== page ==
When can both a person and a place play pivotal roles in the career of a jazz musician? In the case of pianist Bill Evans, it’s when the person is George Russell and the place is the legendary Greenwich Village jazz club, the Village Vanguard.

George Russell, born in Cincinnati, Ohio on June 23, 1923, was a composer, arranger, pianist, bandleader, and jazz theoretician perhaps best known for his book “The Lydian Chromatic Concept of Tonal Organization”. The book presented the case for jazz musicians to use scales (or modes) rather than chord changes for improvisation. The Miles Davis recording “Kind of Blue” would be but one example.

Among other highlights of Russell’s musical career, he composed “Cubano Be, Cubano Bop” for the Dizzy Gillespie Orchestra in the late 1940s in an early attempt to fuse bebop and AfroCuban music together.

By the mid-1950s George Russell was recording his own music for the RCA and Decca record labels. Bill Evans anchored the piano chair on all of them. Evans’ solos on Russell’s “Concerto for Billy the Kid” and “All About Rosie” raised his profile among musicians if not the public significantly. One could make the case that the career of Bill Evans might not have reached the heights it did without George Russell.

As the 1960s began, Russell recorded a number of small group dates for Riverside Records featuring reed master Eric Dolphy, trumpet player Don Ellis, bassist Steve Swallow and more.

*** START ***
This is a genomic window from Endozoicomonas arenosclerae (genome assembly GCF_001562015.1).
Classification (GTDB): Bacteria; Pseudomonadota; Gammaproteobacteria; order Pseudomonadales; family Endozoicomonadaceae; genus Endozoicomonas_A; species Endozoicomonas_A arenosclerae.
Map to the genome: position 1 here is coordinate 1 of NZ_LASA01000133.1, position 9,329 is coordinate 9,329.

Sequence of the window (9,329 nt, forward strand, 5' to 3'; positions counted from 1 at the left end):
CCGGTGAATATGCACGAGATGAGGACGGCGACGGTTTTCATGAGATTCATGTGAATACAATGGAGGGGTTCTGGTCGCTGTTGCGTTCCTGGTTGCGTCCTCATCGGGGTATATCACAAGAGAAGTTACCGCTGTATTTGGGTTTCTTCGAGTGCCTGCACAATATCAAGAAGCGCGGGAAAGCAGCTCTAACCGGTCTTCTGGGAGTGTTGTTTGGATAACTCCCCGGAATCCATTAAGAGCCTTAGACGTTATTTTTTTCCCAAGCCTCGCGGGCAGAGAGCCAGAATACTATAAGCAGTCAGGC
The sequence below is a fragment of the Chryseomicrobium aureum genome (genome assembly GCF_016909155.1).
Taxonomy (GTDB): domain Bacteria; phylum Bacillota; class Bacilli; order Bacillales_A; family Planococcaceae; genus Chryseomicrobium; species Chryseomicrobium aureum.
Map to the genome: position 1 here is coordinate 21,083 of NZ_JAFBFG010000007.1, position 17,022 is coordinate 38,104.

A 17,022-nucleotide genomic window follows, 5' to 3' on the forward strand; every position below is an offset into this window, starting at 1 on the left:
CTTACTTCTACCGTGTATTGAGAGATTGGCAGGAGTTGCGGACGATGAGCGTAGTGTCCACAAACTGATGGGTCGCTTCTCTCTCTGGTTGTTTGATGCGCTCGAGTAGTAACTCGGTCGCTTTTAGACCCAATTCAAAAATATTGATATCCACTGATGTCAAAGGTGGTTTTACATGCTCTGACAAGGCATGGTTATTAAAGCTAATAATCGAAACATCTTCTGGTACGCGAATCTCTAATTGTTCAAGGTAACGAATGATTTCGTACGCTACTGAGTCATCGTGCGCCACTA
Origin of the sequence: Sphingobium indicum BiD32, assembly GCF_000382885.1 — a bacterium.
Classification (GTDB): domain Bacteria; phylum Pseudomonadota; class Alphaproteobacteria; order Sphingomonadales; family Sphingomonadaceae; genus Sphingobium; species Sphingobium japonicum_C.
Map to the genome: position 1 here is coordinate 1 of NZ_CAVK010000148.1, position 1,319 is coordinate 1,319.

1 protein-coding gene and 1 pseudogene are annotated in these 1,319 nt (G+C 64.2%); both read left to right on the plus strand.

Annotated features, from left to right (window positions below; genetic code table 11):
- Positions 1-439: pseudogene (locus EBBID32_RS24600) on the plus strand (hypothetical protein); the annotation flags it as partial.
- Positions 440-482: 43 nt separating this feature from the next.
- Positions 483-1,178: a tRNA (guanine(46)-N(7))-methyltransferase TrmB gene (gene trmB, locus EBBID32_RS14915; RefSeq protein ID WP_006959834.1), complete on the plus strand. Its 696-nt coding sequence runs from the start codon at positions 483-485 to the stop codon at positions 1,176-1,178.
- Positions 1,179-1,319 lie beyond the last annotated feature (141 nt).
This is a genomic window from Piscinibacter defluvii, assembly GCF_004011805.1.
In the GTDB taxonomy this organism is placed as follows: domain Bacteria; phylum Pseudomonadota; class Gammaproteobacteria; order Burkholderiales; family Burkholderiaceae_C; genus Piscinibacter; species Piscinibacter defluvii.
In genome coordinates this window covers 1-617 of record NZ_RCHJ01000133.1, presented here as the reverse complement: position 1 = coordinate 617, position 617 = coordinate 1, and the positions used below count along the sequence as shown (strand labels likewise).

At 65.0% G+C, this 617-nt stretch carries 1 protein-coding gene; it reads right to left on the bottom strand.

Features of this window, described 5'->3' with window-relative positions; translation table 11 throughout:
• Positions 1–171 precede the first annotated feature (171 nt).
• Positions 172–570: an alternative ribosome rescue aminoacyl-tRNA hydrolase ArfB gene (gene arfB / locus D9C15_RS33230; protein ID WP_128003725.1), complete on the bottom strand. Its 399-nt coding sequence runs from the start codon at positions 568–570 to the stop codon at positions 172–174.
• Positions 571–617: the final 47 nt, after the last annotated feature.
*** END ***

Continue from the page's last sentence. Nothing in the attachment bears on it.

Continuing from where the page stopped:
Although the Village Vanguard has been the site of countless live recordings, the five sets recorded by the Bill Evans Trio on Sunday, June 25, 1961, were something special. It was the trio’s final day of a two-week booking at the club where it was the opening act for Lambert, Hendricks, and Ross. Featuring Bill on piano, Scott LaFaro on bass (he would tragically be killed in a car crash ten days later), and Paul Motian on drums, the trio was firing on all cylinders. Orrin Keepnews, the producer of the recordings and owner of Riverside Records, said there were no “bad takes”.

What made this iteration of the Bill Evans Trio unique was the interplay and musical conversation between its members. The role of each musician could shift between soloist and accompanist even within a single bar of music. This first edition of the Bill Evans Trio is considered by many to be the best. And with good reason.

While these performances were recorded sixty years ago this week, they sound just as timeless as they must have in 1961.

Be sure to tune in to The Night Beat on Wednesday, June 23, at 8 pm with your host Doug Crane for classic (and should be classic) jazz from Bill Evans and George Russell.

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